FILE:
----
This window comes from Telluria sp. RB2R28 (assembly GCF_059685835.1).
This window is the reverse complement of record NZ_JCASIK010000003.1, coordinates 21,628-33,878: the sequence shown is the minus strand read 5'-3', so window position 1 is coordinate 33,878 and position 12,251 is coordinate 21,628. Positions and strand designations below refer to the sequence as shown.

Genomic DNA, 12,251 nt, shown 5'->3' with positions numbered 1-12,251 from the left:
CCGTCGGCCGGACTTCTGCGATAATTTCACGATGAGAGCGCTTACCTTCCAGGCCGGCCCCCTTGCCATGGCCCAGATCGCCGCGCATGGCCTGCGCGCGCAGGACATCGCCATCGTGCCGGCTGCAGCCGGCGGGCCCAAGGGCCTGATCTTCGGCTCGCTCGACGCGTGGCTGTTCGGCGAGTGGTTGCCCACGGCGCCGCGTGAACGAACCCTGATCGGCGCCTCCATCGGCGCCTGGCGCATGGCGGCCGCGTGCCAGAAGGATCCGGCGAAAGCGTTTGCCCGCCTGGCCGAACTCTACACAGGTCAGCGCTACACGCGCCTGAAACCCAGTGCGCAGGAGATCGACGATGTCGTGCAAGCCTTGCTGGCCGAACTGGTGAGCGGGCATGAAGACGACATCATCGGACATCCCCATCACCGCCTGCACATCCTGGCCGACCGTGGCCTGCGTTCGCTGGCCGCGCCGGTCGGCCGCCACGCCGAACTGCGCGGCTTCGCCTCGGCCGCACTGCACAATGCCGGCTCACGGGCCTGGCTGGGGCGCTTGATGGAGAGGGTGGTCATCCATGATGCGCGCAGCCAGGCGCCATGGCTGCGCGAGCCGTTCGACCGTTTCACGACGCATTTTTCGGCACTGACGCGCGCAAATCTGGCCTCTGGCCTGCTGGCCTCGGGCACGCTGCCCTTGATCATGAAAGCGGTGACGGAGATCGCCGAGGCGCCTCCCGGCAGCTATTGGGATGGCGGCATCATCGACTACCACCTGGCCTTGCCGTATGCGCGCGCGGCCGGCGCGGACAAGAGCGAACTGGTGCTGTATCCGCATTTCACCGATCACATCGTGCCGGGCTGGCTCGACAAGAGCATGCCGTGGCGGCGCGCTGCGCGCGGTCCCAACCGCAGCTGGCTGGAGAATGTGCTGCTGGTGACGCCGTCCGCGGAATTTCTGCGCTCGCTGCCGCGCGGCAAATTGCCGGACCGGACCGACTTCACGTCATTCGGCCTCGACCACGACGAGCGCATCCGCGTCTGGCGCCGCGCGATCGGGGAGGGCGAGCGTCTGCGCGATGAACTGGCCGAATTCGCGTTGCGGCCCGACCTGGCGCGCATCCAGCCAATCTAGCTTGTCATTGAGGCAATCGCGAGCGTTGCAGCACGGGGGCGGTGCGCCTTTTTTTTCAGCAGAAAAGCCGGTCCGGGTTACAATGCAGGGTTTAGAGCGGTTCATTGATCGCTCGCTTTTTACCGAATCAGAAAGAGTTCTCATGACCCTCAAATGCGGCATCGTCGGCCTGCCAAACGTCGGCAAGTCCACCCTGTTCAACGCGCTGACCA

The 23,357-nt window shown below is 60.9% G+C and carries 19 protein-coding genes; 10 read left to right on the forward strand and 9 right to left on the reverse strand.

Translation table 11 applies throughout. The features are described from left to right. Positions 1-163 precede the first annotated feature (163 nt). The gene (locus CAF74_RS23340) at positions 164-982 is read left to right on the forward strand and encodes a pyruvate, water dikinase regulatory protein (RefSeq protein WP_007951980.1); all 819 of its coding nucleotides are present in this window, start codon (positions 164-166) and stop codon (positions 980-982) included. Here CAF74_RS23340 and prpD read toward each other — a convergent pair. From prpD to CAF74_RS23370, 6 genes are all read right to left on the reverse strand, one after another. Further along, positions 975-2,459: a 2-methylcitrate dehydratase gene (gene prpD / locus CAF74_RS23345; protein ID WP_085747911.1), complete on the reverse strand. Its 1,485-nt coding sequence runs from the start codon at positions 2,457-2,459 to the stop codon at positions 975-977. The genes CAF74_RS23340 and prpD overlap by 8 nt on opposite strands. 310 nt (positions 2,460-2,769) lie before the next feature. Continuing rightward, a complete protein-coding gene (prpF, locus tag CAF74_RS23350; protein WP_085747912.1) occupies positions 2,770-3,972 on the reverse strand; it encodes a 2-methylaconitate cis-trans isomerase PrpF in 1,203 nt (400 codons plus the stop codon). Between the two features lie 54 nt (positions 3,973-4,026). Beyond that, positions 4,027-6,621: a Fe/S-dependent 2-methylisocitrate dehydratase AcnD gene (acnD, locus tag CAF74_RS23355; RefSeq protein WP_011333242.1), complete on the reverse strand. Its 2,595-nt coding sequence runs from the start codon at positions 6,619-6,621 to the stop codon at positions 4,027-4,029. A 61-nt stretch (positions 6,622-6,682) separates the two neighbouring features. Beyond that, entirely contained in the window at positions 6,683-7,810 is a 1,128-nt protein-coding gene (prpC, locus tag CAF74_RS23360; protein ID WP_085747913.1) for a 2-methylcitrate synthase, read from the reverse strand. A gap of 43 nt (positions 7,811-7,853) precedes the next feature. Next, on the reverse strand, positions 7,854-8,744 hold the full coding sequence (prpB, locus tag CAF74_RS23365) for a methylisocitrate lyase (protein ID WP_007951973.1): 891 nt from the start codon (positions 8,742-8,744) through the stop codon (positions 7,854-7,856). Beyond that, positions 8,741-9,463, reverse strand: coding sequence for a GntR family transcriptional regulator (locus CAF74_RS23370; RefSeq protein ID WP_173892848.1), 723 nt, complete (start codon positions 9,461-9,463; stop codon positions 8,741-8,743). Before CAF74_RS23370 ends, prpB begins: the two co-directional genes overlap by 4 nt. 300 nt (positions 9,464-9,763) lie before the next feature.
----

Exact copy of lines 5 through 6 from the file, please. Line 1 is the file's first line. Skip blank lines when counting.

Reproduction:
The 23,357-nt window shown below is 60.9% G+C and carries 19 protein-coding genes; 10 read left to right on the forward strand and 9 right to left on the reverse strand.

Translation table 11 applies throughout. The features are described from left to right. Positions 1-163 precede the first annotated feature (163 nt). The gene (locus CAF74_RS23340) at positions 164-982 is read left to right on the forward strand and encodes a pyruvate, water dikinase regulatory protein (RefSeq protein WP_007951980.1); all 819 of its coding nucleotides are present in this window, start codon (positions 164-166) and stop codon (positions 980-982) included. Here CAF74_RS23340 and prpD read toward each other — a convergent pair. From prpD to CAF74_RS23370, 6 genes are all read right to left on the reverse strand, one after another. Further along, positions 975-2,459: a 2-methylcitrate dehydratase gene (gene prpD / locus CAF74_RS23345; protein ID WP_085747911.1), complete on the reverse strand. Its 1,485-nt coding sequence runs from the start codon at positions 2,457-2,459 to the stop codon at positions 975-977. The genes CAF74_RS23340 and prpD overlap by 8 nt on opposite strands. 310 nt (positions 2,460-2,769) lie before the next feature. Continuing rightward, a complete protein-coding gene (prpF, locus tag CAF74_RS23350; protein WP_085747912.1) occupies positions 2,770-3,972 on the reverse strand; it encodes a 2-methylaconitate cis-trans isomerase PrpF in 1,203 nt (400 codons plus the stop codon). Between the two features lie 54 nt (positions 3,973-4,026). Beyond that, positions 4,027-6,621: a Fe/S-dependent 2-methylisocitrate dehydratase AcnD gene (acnD, locus tag CAF74_RS23355; RefSeq protein WP_011333242.1), complete on the reverse strand. Its 2,595-nt coding sequence runs from the start codon at positions 6,619-6,621 to the stop codon at positions 4,027-4,029. A 61-nt stretch (positions 6,622-6,682) separates the two neighbouring features. Beyond that, entirely contained in the window at positions 6,683-7,810 is a 1,128-nt protein-coding gene (prpC, locus tag CAF74_RS23360; protein ID WP_085747913.1) for a 2-methylcitrate synthase, read from the reverse strand. A gap of 43 nt (positions 7,811-7,853) precedes the next feature. Next, on the reverse strand, positions 7,854-8,744 hold the full coding sequence (prpB, locus tag CAF74_RS23365) for a methylisocitrate lyase (protein ID WP_007951973.1): 891 nt from the start codon (positions 8,742-8,744) through the stop codon (positions 7,854-7,856). Beyond that, positions 8,741-9,463, reverse strand: coding sequence for a GntR family transcriptional regulator (locus CAF74_RS23370; RefSeq protein ID WP_173892848.1), 723 nt, complete (start codon positions 9,461-9,463; stop codon positions 8,741-8,743). Before CAF74_RS23370 ends, prpB begins: the two co-directional genes overlap by 4 nt. 300 nt (positions 9,464-9,763) lie before the next feature.